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by Michael Watkins

June 22, 2022

Rague was a tireless USMS committee leader, swimmer, and coach who was dedicated to Masters Swimming

Skip Thompson fondly remembers how he met Suzanne Rague. Their 30-plus-year friendship started through a mutual friend who attended Stanford University.

“I told him I was in Masters Swimming, and he said he knew a classmate in his economics class that was a swimmer competing in the (Masters) program,” says Thompson, a member of Michigan Masters. “One of the things he remembered about her was she was always getting the highest grades on the exams in class.”

Thompson made a point to see if he could locate Rague at the national championship that year at Stanford. Because the meet welcomed 2,328 swimmers, he figured it was a slim chance that he would connect with her, but he tried nonetheless.

He noticed from the heat sheets she was swimming the 500 freestyle. When Rague was done, he introduced himself and told her he was excited to be there.

“She was very friendly, and I noticed she swam all of the tough events like the 200 fly, 400 IM and the mile, which she did at this meet and placed very well in all of them,” he says. “She talked about being on the Stanford campus and how it has changed in the last 15 years. Besides her swimming, she talked about being involved in music, and those were her passions.”

Thompson was among the many friends, competitors, and teammates who said goodbye to their dear friend when Rague passed away in June.

During her long connection with Masters Swimming, she held numerous committee positions and received many awards and honors for her tireless work on behalf of a sport and organization she believed in and loved.

“I remember Suzanne as a kind, generous, loyal friend,” says Gail Dummer, a member of Michigan Masters. “I thoroughly enjoyed her company.”

Dummer says Rague was interested in the people she met and was always pleasant and gracious in her interactions. She and Rague traded light-hearted jibes about their respective alma maters, Stanford (Rague’s) and the University of California, Berkeley (Dummer’s), but they always respected one another in and out of the water.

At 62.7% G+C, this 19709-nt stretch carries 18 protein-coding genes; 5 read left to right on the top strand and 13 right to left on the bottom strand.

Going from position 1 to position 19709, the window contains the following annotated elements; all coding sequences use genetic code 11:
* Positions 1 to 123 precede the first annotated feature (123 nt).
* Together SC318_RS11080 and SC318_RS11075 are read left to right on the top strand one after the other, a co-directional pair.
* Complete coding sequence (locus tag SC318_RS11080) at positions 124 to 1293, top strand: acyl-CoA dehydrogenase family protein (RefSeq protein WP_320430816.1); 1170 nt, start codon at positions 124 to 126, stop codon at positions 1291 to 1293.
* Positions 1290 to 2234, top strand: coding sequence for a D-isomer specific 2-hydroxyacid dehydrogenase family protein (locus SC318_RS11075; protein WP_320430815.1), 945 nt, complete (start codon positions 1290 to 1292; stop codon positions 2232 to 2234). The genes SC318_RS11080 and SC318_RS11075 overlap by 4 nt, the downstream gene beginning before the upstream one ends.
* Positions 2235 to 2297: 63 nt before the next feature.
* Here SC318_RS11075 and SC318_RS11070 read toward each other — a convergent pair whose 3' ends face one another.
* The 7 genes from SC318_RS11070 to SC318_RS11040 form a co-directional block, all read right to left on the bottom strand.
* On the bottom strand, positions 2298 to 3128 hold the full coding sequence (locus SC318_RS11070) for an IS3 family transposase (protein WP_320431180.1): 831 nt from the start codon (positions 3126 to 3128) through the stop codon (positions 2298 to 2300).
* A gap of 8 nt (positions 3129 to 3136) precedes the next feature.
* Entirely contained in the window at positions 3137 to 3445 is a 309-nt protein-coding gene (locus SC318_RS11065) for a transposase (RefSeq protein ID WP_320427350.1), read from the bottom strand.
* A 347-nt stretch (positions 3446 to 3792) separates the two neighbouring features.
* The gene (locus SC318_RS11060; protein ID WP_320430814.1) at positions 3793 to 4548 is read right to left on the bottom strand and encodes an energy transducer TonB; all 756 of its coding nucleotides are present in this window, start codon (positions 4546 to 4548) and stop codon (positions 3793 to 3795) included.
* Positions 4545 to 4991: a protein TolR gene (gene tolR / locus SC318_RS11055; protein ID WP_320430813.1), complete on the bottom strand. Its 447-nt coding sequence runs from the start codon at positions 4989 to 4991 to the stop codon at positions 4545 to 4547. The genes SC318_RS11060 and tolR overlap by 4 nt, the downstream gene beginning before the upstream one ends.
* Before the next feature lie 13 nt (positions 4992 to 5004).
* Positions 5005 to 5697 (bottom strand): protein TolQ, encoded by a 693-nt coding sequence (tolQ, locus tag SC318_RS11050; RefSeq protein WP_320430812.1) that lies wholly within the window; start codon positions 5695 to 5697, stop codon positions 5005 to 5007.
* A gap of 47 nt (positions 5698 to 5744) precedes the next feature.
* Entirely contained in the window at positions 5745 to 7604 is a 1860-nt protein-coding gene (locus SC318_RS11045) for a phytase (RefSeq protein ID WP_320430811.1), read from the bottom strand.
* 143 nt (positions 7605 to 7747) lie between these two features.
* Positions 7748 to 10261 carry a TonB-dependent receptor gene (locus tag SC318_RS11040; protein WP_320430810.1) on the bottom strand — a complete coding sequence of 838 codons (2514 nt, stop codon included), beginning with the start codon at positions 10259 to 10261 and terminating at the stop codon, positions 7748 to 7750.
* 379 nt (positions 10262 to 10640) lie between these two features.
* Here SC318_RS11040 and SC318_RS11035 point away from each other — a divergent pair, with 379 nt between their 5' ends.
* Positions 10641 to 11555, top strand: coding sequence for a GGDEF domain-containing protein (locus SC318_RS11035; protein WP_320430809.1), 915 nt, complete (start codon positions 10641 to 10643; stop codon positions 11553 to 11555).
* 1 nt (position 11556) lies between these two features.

“Her accomplishments at Stanford were as noteworthy as those at USMS,” Dummer says. “I will miss Suzanne more than these words can express.”

Rague served on the Finance, Legislation, Long Distance, and Recognition and Awards Committees, was a member of the Board of Directors from 1990–1997, and was USMS’s controller for two years. In 1996, she received the Capt. Ransom J. Arthur M.D. Award, USMS’s most prestigious volunteer award, one given annually to the volunteer who most furthers the objectives of the organization.

Rague also coedited the USMS newsletter WATERMARKS and the magazine SWIM with Tamalpais Aquatics Masters member Nancy Ridout, and served as the LMSC newsletter editor for the Metropolitan LMSC. She did all of this while working full-time as a controller for several small businesses.

Puget Sound Masters member Kathy Casey says she always knew with Rague directing USMS’s finances, there were never any question that the organization was in good hands.

“My thoughts on USMS financial questions during her USMS terms [serving] were ‘Whatever Suzanne says,’” Casey says. “She never ever got ‘ruffled’ during any of her work. She was always kind and honest and explained all the details so everyone could understand.”

Another memory Casey has of Rague involves her amazing compassion and caring.

“After losing an election for a USMS office, Suzanne was the first to seek me out and console me, in a quiet, compassionate manner,” Casey says.

In the summer of 1993, Rague moved to Oregon from New York and started a new business but remained involved with the sport. She became very involved with the LMSC as treasurer and recorded records and ran meets.

Oregon Masters member Sandi Rousseau, who swam with Rague in Oregon, identifies Rague as having been a staunch supporter and contributor throughout her life no matter what she did, swimming, music, and even public broadcasting.

In the earlier years of Masters Swimming, she says, Rague was a sound voice that contributed to USMS entering into an organized, efficient, and balanced financial situation.

“Her knowledge and organizational skills really put USMS on a sound path forward,” Rousseau says. “After she moved from New York to Oregon, she immediately became involved in our Oregon LMSC board of directors and was a major contributor to our leadership.”

Thompson says his admiration for Rague included her performances at USMS meets as well as the time she took to pass along her swimming knowledge coaching. She also had an interest in the virtual championships and open water swimming, which he fondly remembers discussing with her for the first time.

“She said with her limited swimming background before Masters, she would try it (open water) out,” he says. “I was just getting started in 1985, and I asked her if she did 5K or 10K swims. I was stunned to find out that after one year of open water swimming, she attempted and successfully completed a 25-mile swim. She said she could not move her arms very well for a week. That pretty much sums up the determination she had in her life.”


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